Wireless technologies, such as IEEE 802.11, provide for multiple channels. However, wireless interfaces have limited capability, allowing each host to use only a small number of channels at any time. The focus of this talk is on the use of multiple channels within a single wireless network, despite limited interface capabilities. Based on asymptotic capacity results for constrained and unconstrained channel assignment models, we show that substantial performance benefit can be obtained by suitably allocating the channel resources across the hosts. The talk will also discuss theoretical results, insights on protocol design, as well as issues in practical implementation of multi-channel wireless networks.
Nitin Vaidya received the Ph.D. from the University of Massachusetts at Amherst. He is a Professor of Electrical and Computer Engineering at the University of Illinois at Urbana-Champaign (UIUC), where he previously served as the Director of the Illinois Center for Wireless Systems (ICWS). He has held visiting positions at the Thomson Paris Research Lab, TU-Berlin, Indian Institute of Technology-Bombay, Microsoft Research, and Sun Microsystems, as well as a faculty position at the Texas A&M University. He co-authored papers that received awards at the 2007 ACM MobiHoc, 1998 ACM MobiCom, 2003 Personal Wireless Communications (PWC), and 2010 ICDCN conferences. Nitin Vaidya is a recipient of a CAREER award from the U.S. National Science Foundation. He has served as Editor-in-Chief for the IEEE Transactions on Mobile Computing, and Editor-in-Chief for ACM SIGMOBILE publication MC2R. He is presently serving as the General Chair for the joint 2010 ACM MobiCom-MobiHoc event. Nitin is a Fellow of the IEEE.
Content delivery over wireless networks has many known pitfalls. For one, discovery of available content by end users is sometimes cumbersome, with users either having to utilize search engines with various results or traversing through content catalogs that may or may not be logically organized. In addition, content delivery is subject to available throughput over the wireless channel, oftentimes resulting in less interactivity between the user and the content service. Recommender systems can alleviate both of these problems. Recommender systems have found wide adoption in many online commercial services such as Amazon and Netflix. In this talk, the application of recommender systems to mobile content delivery as means of improving discovery and interactivity is discussed.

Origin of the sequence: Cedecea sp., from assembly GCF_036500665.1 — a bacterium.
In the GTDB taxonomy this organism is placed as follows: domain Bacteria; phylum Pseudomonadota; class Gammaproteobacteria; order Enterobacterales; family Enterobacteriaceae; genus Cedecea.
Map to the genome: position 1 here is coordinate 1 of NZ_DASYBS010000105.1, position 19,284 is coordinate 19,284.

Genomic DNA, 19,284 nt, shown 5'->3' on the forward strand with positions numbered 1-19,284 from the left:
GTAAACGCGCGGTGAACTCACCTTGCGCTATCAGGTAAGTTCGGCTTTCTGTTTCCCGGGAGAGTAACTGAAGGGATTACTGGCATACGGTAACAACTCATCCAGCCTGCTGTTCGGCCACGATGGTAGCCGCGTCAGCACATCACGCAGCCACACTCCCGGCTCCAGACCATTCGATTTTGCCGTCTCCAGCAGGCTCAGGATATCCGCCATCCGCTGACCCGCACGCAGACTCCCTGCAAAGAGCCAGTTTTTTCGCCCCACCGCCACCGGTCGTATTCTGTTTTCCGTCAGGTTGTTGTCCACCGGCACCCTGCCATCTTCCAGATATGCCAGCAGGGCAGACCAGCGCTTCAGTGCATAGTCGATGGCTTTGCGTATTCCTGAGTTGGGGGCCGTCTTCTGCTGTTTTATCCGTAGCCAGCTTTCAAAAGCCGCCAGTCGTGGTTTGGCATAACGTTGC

Dr. Giridhar D. Mandyam is Vice President of Technology, Qualcomm Internet Services, San Diego, California. Born in Dallas, Texas, Dr. Mandyam received the BSEE degree (Magna Cum Laude) from Southern Methodist University in 1989, the MSEE degree from the University of Southern California in 1993, and the PhD EE degree from the University of New Mexico in 1996. At SMU he was a University Scholar and Hyer Society Scholar. While at USC he was a Teaching Assistant in the Signal and Image Processing Institute, and at UNM he studied under a NASA Fellowship. From 1989 to 1994, Dr. Mandyam held positions with Rockwell International and Qualcomm Inc. He worked at Texas Instruments from 1996 – 1998, and at Nokia from 1998 – 2006. While at Nokia, he held a number of research and management positions, including Head of the Nokia Research Center cite in San Diego, and Chief Technologist for North America. Dr. Mandyam is inventor or co-inventor of over 20 issued patents. He has also published over 70 conference and journal papers, and 4 book chapters. He is a co-author of the text Third-Generation CDMA Systems for Enhanced Data Services (Academic Press, 2002). He is presently a member of the editorial board of the IEEE Transactions on Wireless Communications. Dr. Mandyam is a Senior Member of the IEEE.